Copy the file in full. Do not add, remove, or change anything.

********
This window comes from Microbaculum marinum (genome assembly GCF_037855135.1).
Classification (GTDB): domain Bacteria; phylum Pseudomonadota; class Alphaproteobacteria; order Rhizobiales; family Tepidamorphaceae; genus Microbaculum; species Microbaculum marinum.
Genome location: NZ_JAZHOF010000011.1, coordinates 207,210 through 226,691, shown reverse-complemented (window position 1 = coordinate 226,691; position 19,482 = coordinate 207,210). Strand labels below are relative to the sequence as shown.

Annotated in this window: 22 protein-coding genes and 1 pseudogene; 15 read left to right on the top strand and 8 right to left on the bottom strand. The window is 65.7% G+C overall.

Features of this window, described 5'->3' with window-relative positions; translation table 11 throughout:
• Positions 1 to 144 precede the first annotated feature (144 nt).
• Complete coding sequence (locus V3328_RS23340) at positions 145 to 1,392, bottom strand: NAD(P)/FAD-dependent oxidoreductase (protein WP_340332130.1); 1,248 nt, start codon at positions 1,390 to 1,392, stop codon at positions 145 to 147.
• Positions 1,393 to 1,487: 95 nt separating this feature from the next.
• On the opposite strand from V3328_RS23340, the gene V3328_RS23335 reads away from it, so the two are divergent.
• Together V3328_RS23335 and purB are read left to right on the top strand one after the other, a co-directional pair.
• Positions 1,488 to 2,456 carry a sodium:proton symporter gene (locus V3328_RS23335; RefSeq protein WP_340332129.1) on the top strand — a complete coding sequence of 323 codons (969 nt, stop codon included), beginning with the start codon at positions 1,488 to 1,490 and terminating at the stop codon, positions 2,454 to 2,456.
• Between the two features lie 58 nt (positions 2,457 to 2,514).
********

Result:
This window comes from Microbaculum marinum (genome assembly GCF_037855135.1).
Classification (GTDB): domain Bacteria; phylum Pseudomonadota; class Alphaproteobacteria; order Rhizobiales; family Tepidamorphaceae; genus Microbaculum; species Microbaculum marinum.
Genome location: NZ_JAZHOF010000011.1, coordinates 207,210 through 226,691, shown reverse-complemented (window position 1 = coordinate 226,691; position 19,482 = coordinate 207,210). Strand labels below are relative to the sequence as shown.

Annotated in this window: 22 protein-coding genes and 1 pseudogene; 15 read left to right on the top strand and 8 right to left on the bottom strand. The window is 65.7% G+C overall.

Features of this window, described 5'->3' with window-relative positions; translation table 11 throughout:
• Positions 1 to 144 precede the first annotated feature (144 nt).
• Complete coding sequence (locus V3328_RS23340) at positions 145 to 1,392, bottom strand: NAD(P)/FAD-dependent oxidoreductase (protein WP_340332130.1); 1,248 nt, start codon at positions 1,390 to 1,392, stop codon at positions 145 to 147.
• Positions 1,393 to 1,487: 95 nt separating this feature from the next.
• On the opposite strand from V3328_RS23340, the gene V3328_RS23335 reads away from it, so the two are divergent.
• Together V3328_RS23335 and purB are read left to right on the top strand one after the other, a co-directional pair.
• Positions 1,488 to 2,456 carry a sodium:proton symporter gene (locus V3328_RS23335; RefSeq protein WP_340332129.1) on the top strand — a complete coding sequence of 323 codons (969 nt, stop codon included), beginning with the start codon at positions 1,488 to 1,490 and terminating at the stop codon, positions 2,454 to 2,456.
• Between the two features lie 58 nt (positions 2,457 to 2,514).